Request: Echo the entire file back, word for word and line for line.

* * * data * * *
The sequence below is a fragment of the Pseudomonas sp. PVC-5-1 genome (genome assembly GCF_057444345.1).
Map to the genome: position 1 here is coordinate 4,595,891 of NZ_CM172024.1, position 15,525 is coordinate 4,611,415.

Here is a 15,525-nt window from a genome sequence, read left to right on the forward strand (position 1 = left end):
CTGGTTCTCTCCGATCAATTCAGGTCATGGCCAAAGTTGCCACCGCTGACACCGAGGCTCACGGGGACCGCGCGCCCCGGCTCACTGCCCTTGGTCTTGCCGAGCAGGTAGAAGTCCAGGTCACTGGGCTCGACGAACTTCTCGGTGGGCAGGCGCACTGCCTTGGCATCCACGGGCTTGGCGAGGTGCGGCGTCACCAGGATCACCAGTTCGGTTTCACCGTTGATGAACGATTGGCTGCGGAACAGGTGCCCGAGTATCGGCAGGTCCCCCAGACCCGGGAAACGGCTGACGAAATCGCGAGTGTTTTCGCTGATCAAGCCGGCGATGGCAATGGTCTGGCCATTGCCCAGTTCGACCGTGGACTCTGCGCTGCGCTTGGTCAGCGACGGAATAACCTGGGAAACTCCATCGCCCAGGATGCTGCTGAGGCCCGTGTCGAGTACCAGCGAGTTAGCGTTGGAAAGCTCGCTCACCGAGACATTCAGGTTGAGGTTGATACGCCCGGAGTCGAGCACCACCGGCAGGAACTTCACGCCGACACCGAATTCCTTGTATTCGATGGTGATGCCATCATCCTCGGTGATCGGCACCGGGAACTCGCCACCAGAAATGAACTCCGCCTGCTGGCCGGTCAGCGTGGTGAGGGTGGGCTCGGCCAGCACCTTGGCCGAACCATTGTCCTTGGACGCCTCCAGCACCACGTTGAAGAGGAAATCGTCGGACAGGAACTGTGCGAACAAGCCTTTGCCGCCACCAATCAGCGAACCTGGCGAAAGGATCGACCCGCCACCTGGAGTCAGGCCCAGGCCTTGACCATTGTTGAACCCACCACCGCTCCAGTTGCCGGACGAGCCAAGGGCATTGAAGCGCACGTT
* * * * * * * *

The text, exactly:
The sequence below is a fragment of the Pseudomonas sp. PVC-5-1 genome (genome assembly GCF_057444345.1).
Map to the genome: position 1 here is coordinate 4,595,891 of NZ_CM172024.1, position 15,525 is coordinate 4,611,415.

Here is a 15,525-nt window from a genome sequence, read left to right on the forward strand (position 1 = left end):
CTGGTTCTCTCCGATCAATTCAGGTCATGGCCAAAGTTGCCACCGCTGACACCGAGGCTCACGGGGACCGCGCGCCCCGGCTCACTGCCCTTGGTCTTGCCGAGCAGGTAGAAGTCCAGGTCACTGGGCTCGACGAACTTCTCGGTGGGCAGGCGCACTGCCTTGGCATCCACGGGCTTGGCGAGGTGCGGCGTCACCAGGATCACCAGTTCGGTTTCACCGTTGATGAACGATTGGCTGCGGAACAGGTGCCCGAGTATCGGCAGGTCCCCCAGACCCGGGAAACGGCTGACGAAATCGCGAGTGTTTTCGCTGATCAAGCCGGCGATGGCAATGGTCTGGCCATTGCCCAGTTCGACCGTGGACTCTGCGCTGCGCTTGGTCAGCGACGGAATAACCTGGGAAACTCCATCGCCCAGGATGCTGCTGAGGCCCGTGTCGAGTACCAGCGAGTTAGCGTTGGAAAGCTCGCTCACCGAGACATTCAGGTTGAGGTTGATACGCCCGGAGTCGAGCACCACCGGCAGGAACTTCACGCCGACACCGAATTCCTTGTATTCGATGGTGATGCCATCATCCTCGGTGATCGGCACCGGGAACTCGCCACCAGAAATGAACTCCGCCTGCTGGCCGGTCAGCGTGGTGAGGGTGGGCTCGGCCAGCACCTTGGCCGAACCATTGTCCTTGGACGCCTCCAGCACCACGTTGAAGAGGAAATCGTCGGACAGGAACTGTGCGAACAAGCCTTTGCCGCCACCAATCAGCGAACCTGGCGAAAGGATCGACCCGCCACCTGGAGTCAGGCCCAGGCCTTGACCATTGTTGAACCCACCACCGCTCCAGTTGCCGGACGAGCCAAGGGCATTGAAGCGCACGTT